Each year, POB asks land surveyors and geospatial professionals about their current and expected capital spending. Based on 2017 forecast and actual spending, expectations moderated and returned to previous-year levels. Respondents told POB in 2016 they expected to spend $187,222 in 2017. As this year’s study, “2014-2017 Point of Beginning Capital Investment Study,” conducted by Clear Seas Research was winding down at the end of September 2017, actual spending looked more like $129,597, 70 percent of what respondents projected in the prior-year study.

Those results aren’t totally unexpected. Surveyors and geospatial professionals vastly exceeded forecast spending in the previous cycle, so some “cooling off” might be expected. Actual spending in 2016 was an average of $207,710, 192 percent of the 2016 budget projections respondents reported in late 2015.

A number of variables affect capital spending, including elections and tax law. Businesses anticipating a bad tax climate may accelerate purchases while the climate is positive, or wait if corporate tax rates could change and favor investment. As POB was going to press, a new tax bill was being debated in the U.S. Congress, and this may be affecting the status of the budget process at many businesses as they evaluate options.

The 2016 presidential election and proposed tax reforms making headlines in late 2017 may have contributed to volatility in planned vs. actual capital spending among surveyors and geospatial professionals.

At the time of the study, many budgets had not yet been approved, but expectations were for similar or increased amounts of capital spending for 2018.

Most of the surveyor’s capital spending budget goes to equipment purchases. Dollar amounts have risen somewhat faster than percentages of the allocation as budgets have generally increased over the years. In most cases (51 percent) purchases are to replace or upgrade equipment.

Equipment and software budget trends remain relatively consistent, with GPS/GNSS leading equipment purchases and CAD software being the top purchase in software. An interesting development is the continued increase in spending on UAV (drone) hardware. In the three years UAVs have been tracked in the Capital Spending study, the amount allocated has increased.

Surveyors clearly like to “kick the tires” when it comes to equipment purchases. Among the top methods for shopping are in-person retail or sales rep visits and trade show visits. It might be inferred that email and phone are good for follow up once the selection process or acquisition has started.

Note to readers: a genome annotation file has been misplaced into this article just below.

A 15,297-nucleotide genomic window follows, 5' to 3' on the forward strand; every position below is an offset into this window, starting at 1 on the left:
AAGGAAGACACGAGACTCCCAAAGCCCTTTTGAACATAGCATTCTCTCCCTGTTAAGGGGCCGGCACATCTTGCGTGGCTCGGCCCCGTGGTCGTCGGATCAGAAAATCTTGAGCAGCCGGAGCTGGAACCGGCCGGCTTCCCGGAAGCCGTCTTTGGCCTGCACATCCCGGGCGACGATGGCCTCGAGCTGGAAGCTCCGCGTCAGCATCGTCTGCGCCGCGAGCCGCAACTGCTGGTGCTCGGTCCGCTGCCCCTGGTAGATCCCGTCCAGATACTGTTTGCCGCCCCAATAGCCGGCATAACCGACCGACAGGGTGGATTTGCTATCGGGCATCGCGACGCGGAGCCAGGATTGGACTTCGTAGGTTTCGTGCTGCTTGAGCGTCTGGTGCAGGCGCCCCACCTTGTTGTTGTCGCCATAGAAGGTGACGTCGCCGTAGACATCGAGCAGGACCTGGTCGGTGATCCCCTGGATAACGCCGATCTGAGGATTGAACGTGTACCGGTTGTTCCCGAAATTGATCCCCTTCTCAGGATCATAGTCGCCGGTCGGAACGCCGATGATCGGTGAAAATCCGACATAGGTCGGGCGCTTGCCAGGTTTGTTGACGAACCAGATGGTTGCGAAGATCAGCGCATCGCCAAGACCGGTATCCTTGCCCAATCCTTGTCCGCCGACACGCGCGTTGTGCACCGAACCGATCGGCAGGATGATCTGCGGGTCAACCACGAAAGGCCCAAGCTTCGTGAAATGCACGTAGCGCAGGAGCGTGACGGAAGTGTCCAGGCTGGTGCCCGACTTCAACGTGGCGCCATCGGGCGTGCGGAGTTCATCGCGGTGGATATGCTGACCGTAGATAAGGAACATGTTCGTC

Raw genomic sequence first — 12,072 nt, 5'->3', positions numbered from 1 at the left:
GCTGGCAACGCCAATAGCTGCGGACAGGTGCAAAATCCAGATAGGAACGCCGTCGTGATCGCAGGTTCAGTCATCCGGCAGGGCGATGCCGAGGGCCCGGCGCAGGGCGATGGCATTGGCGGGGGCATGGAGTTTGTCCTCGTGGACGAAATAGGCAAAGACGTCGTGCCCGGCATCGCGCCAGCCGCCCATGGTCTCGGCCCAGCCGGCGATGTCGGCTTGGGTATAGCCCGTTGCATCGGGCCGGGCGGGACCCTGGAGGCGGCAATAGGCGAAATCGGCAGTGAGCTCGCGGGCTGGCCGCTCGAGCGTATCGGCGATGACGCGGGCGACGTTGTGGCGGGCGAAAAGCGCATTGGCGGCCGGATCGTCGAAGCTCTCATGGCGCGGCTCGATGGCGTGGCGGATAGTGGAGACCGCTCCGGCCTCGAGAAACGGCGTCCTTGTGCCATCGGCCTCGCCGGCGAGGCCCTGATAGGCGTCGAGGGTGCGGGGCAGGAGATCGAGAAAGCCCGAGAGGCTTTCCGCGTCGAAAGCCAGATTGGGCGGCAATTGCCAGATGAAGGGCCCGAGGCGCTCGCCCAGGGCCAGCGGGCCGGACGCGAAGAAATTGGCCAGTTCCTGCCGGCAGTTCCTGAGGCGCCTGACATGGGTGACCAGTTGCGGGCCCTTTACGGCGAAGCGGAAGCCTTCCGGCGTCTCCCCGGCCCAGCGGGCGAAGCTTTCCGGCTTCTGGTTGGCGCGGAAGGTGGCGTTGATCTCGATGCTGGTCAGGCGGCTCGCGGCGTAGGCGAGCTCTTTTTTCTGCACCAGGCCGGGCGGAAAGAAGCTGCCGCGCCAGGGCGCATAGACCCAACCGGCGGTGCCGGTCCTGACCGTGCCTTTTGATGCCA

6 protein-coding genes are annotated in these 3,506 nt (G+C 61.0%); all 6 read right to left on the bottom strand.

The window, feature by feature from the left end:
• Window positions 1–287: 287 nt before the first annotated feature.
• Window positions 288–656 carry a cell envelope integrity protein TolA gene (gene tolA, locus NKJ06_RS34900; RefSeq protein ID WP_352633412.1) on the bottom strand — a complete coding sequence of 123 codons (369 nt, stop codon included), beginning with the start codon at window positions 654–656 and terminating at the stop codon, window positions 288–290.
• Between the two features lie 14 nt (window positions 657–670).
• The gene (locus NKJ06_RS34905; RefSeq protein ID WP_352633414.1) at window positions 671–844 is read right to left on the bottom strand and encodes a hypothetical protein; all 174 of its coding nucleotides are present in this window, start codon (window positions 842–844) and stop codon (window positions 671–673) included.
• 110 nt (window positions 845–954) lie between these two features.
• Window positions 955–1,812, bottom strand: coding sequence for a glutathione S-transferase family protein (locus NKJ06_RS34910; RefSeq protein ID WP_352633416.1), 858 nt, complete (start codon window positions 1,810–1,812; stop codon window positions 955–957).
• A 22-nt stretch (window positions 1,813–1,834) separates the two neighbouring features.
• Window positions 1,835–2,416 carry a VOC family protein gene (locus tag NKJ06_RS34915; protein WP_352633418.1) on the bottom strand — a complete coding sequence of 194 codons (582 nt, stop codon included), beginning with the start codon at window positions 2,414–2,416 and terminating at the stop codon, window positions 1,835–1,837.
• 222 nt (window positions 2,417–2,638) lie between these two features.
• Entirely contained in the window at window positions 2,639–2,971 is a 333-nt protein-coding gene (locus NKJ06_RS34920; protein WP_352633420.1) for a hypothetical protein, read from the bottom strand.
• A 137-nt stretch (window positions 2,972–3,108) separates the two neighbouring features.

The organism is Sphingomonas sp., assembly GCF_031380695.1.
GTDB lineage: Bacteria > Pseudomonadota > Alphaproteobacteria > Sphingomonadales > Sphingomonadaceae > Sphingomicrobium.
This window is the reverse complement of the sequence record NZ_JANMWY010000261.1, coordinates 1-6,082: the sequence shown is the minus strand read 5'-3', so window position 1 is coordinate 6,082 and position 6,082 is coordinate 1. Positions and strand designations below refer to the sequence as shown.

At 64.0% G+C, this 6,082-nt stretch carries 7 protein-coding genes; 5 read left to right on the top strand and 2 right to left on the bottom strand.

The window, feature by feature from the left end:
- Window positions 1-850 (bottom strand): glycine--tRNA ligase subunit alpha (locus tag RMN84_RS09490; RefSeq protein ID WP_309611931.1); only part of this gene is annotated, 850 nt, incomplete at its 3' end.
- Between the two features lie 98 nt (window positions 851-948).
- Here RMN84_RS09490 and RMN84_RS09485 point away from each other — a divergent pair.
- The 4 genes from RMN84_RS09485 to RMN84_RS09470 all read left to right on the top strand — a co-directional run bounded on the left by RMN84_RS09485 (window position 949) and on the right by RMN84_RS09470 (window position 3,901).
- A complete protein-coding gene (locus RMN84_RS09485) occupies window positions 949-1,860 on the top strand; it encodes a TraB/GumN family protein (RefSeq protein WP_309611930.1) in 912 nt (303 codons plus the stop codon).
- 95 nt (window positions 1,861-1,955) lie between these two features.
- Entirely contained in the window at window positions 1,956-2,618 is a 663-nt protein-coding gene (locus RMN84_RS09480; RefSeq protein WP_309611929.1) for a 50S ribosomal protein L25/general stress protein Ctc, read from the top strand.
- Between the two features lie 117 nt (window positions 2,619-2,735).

As with some other budget categories, training and support are relatively consistent as a percentage of the whole, but in actual dollar terms, spending has increased dramatically. Spending nearly doubled in dollar terms between 2016 and 2017. Third-party training continues to increase its percentage of training dollars.


The profile of capital spending by surveyors and geospatial professionals always reflects some interesting trends, even when it is not surprising us with dramatic spikes. Whether 2016 was a result of pent up demand for new equipment and software or uncertainty over the U.S. presidential election, it clearly doesn’t appear to represent a new, sustained level of spending. But, within the spending trends, there are some interesting insights.

Click here to view the PDF of the 2018 Capital Investment Forecast

Spending on UAVs (drones) was expected to increase after the U.S. Federal Aviation Administration eased entry by establishing a knowledge-based certification for commercial UAV pilots. It has, indeed, increased, but not in some sort of mad dash to get onboard. Instead, it is a measured growth as surveyors recognize the value of the new technology but look for practical application of the tools. As with most survey technology, commercial UAVs represent a substantial investment. In an either-or choice between a total station and a UAV, many surveyors will see more day-to-day application for the latter and may delay a UAV purchase. This is not only reflected in the investment numbers (both dollars and percentages), it comes across in the reasons surveyors give for capital investments. The top rationale for spending is to upgrade or replace aging technology, followed by improving productivity. Buying equipment to develop new business or enter new markets falls well down the list.

Having observed all of that, there is a new tax bill being proposed and debated. Many respondents to the study, conducted early in the fourth quarter of 2017, said budgets still had not been finalized. After a busy year and with the potential for tax incentives for investment, 2018 could look like 2016. Stay tuned.



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